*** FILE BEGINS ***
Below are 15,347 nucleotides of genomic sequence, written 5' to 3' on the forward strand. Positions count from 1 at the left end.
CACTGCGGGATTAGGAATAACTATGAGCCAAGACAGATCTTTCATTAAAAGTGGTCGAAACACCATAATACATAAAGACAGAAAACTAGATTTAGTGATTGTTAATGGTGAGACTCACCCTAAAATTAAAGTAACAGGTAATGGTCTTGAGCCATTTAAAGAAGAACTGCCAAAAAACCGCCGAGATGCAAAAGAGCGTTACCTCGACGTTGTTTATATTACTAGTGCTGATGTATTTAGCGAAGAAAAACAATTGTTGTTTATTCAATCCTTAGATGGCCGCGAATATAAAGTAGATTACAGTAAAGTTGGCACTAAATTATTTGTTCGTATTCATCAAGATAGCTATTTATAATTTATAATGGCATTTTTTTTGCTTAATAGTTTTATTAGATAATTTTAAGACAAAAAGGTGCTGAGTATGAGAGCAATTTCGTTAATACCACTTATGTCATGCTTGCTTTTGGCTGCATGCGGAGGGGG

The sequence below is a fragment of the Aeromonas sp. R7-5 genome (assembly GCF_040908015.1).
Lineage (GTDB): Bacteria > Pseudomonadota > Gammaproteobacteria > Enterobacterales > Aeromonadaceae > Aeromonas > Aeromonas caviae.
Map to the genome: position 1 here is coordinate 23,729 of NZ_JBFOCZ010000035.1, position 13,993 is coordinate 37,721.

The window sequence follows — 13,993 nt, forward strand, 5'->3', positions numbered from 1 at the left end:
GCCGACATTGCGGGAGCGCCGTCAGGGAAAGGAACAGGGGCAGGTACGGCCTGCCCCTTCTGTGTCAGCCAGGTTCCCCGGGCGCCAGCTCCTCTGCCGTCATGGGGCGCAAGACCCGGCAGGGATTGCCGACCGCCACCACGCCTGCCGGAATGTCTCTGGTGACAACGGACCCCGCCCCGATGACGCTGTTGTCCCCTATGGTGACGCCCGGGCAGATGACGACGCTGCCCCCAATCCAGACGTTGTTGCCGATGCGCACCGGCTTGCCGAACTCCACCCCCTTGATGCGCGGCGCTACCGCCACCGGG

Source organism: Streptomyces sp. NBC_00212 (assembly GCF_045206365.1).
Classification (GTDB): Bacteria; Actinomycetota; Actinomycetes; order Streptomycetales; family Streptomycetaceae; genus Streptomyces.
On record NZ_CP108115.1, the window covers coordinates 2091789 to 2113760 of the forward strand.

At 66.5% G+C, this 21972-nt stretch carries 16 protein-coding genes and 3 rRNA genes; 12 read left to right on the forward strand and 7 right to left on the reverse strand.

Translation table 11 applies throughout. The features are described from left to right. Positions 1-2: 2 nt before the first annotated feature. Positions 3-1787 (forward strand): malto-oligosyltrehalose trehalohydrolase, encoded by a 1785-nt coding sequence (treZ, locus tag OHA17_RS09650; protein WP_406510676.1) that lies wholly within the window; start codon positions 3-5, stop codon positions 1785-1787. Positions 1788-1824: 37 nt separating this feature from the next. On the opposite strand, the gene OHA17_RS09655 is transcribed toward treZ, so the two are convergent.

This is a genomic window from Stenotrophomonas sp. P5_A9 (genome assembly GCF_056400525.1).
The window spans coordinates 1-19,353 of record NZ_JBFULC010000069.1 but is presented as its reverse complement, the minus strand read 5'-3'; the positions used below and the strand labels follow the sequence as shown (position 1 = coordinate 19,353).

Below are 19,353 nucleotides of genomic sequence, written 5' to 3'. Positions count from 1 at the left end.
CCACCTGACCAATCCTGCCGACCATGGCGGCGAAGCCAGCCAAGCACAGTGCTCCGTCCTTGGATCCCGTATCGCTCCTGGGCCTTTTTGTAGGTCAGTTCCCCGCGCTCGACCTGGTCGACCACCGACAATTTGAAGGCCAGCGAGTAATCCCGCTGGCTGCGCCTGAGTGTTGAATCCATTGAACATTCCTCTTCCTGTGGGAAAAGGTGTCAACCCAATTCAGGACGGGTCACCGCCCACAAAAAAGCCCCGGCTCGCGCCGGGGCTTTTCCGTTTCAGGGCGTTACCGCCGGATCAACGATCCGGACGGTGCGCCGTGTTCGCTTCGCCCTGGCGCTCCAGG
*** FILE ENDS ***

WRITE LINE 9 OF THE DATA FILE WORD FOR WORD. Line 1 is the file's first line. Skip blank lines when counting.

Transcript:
Classification (GTDB): Bacteria; Actinomycetota; Actinomycetes; order Streptomycetales; family Streptomycetaceae; genus Streptomyces.